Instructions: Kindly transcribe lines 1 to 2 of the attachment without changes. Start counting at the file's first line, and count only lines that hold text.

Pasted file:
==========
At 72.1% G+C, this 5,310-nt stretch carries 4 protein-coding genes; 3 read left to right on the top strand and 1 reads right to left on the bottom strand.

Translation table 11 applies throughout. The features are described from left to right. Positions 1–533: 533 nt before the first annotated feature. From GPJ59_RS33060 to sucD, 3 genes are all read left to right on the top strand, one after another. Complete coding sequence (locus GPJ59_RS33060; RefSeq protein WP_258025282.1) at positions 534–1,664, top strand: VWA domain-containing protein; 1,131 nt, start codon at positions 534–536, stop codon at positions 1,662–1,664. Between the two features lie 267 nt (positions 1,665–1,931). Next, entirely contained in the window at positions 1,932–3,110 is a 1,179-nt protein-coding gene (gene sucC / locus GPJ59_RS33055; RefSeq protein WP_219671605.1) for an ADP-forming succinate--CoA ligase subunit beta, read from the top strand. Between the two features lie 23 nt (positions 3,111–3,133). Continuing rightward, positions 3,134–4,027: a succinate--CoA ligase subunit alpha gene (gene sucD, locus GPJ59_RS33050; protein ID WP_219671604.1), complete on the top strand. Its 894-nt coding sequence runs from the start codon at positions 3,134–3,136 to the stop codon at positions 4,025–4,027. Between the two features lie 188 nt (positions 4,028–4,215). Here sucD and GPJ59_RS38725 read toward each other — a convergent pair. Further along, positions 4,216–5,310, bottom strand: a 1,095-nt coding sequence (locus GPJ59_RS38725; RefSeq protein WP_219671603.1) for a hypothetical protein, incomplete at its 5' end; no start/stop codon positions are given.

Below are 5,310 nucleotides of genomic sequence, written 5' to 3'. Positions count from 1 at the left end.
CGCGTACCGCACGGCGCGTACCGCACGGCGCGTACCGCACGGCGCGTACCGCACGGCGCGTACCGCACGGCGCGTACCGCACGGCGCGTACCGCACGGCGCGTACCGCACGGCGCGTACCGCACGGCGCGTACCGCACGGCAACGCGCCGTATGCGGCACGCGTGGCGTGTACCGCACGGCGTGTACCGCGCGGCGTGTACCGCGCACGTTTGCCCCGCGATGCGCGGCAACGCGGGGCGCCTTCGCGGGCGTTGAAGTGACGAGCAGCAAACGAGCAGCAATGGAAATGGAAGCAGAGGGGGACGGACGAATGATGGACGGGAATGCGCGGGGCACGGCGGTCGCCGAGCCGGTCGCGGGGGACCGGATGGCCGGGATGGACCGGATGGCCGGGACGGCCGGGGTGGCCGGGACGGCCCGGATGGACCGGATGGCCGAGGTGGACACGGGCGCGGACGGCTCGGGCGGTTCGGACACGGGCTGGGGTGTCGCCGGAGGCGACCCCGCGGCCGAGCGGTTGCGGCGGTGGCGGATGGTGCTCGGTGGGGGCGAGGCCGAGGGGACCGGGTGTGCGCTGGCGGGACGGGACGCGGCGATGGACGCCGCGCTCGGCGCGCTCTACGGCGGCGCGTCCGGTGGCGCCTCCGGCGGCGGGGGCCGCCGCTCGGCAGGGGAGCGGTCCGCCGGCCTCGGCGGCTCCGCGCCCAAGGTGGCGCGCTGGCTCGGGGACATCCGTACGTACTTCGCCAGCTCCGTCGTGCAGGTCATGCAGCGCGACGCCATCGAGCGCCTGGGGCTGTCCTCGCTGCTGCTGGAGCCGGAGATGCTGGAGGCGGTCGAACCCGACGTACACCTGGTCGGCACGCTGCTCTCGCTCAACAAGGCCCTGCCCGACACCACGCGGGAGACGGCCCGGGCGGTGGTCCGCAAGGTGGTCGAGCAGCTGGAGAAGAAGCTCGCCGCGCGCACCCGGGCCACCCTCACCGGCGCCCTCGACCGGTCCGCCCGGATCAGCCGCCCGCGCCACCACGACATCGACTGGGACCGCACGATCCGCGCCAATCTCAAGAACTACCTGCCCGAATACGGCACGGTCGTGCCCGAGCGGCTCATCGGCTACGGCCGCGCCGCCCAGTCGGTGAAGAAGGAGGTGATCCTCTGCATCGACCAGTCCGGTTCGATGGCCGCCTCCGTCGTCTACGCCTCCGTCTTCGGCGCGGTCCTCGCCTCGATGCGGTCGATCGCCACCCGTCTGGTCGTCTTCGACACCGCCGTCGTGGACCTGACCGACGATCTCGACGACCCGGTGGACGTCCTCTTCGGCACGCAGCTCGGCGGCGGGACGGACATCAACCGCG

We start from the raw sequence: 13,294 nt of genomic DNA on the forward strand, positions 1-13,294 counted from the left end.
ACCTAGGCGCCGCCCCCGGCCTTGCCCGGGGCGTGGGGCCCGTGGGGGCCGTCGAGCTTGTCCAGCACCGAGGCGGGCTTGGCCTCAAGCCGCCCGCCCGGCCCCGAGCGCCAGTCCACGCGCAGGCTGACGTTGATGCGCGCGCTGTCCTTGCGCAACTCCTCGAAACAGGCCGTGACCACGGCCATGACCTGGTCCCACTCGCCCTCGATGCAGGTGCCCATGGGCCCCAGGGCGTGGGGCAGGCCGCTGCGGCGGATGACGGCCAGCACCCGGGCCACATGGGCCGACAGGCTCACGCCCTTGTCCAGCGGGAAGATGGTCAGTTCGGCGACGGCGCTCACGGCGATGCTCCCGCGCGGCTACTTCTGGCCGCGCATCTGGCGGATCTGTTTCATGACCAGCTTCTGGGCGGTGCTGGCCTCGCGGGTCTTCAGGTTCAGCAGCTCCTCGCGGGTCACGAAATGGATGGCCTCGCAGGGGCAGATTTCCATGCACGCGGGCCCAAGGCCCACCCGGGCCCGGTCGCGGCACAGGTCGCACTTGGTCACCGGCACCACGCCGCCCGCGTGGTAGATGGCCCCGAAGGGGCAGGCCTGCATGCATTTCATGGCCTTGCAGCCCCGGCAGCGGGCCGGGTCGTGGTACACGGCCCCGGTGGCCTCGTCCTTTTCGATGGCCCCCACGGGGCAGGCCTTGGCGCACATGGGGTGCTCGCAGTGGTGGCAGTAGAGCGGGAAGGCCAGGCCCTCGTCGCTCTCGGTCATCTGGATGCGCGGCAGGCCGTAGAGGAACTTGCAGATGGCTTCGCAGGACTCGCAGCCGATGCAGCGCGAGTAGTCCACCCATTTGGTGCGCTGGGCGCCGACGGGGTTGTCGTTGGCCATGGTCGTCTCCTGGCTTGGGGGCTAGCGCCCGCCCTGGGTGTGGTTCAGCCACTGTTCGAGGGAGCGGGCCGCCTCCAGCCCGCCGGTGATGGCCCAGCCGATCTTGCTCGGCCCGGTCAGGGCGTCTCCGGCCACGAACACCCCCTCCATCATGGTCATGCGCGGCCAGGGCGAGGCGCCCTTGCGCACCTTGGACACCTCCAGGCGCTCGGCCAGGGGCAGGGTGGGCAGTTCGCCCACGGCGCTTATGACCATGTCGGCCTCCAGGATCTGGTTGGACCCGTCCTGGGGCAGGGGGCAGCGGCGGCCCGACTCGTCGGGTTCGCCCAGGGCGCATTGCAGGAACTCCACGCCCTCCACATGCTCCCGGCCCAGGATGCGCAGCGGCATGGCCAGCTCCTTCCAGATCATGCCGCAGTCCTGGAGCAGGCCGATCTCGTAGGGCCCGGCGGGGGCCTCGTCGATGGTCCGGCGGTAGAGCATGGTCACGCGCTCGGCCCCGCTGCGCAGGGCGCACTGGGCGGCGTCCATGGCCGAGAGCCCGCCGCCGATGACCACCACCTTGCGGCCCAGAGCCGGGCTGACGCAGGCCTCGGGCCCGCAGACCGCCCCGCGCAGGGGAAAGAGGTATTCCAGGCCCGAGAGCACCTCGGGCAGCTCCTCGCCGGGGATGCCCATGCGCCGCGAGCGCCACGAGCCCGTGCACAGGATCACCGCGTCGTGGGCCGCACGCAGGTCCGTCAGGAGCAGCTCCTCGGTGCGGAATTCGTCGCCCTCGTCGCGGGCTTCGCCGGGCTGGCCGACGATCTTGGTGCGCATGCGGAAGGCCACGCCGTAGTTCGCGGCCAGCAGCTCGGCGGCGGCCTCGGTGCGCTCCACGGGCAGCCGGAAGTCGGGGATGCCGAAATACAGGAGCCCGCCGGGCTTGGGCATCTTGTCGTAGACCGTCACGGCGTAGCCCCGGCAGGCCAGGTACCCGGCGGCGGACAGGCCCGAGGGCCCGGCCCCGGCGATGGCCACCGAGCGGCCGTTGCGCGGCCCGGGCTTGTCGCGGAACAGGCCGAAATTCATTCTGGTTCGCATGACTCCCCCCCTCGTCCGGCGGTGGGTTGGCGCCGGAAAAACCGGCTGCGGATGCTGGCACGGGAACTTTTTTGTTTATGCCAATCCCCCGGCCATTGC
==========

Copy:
At 72.1% G+C, this 5,310-nt stretch carries 4 protein-coding genes; 3 read left to right on the top strand and 1 reads right to left on the bottom strand.

Translation table 11 applies throughout. The features are described from left to right. Positions 1–533: 533 nt before the first annotated feature. From GPJ59_RS33060 to sucD, 3 genes are all read left to right on the top strand, one after another. Complete coding sequence (locus GPJ59_RS33060; RefSeq protein WP_258025282.1) at positions 534–1,664, top strand: VWA domain-containing protein; 1,131 nt, start codon at positions 534–536, stop codon at positions 1,662–1,664. Between the two features lie 267 nt (positions 1,665–1,931). Next, entirely contained in the window at positions 1,932–3,110 is a 1,179-nt protein-coding gene (gene sucC / locus GPJ59_RS33055; RefSeq protein WP_219671605.1) for an ADP-forming succinate--CoA ligase subunit beta, read from the top strand. Between the two features lie 23 nt (positions 3,111–3,133). Continuing rightward, positions 3,134–4,027: a succinate--CoA ligase subunit alpha gene (gene sucD, locus GPJ59_RS33050; protein ID WP_219671604.1), complete on the top strand. Its 894-nt coding sequence runs from the start codon at positions 3,134–3,136 to the stop codon at positions 4,025–4,027. Between the two features lie 188 nt (positions 4,028–4,215). Here sucD and GPJ59_RS38725 read toward each other — a convergent pair. Further along, positions 4,216–5,310, bottom strand: a 1,095-nt coding sequence (locus GPJ59_RS38725; RefSeq protein WP_219671603.1) for a hypothetical protein, incomplete at its 5' end; no start/stop codon positions are given.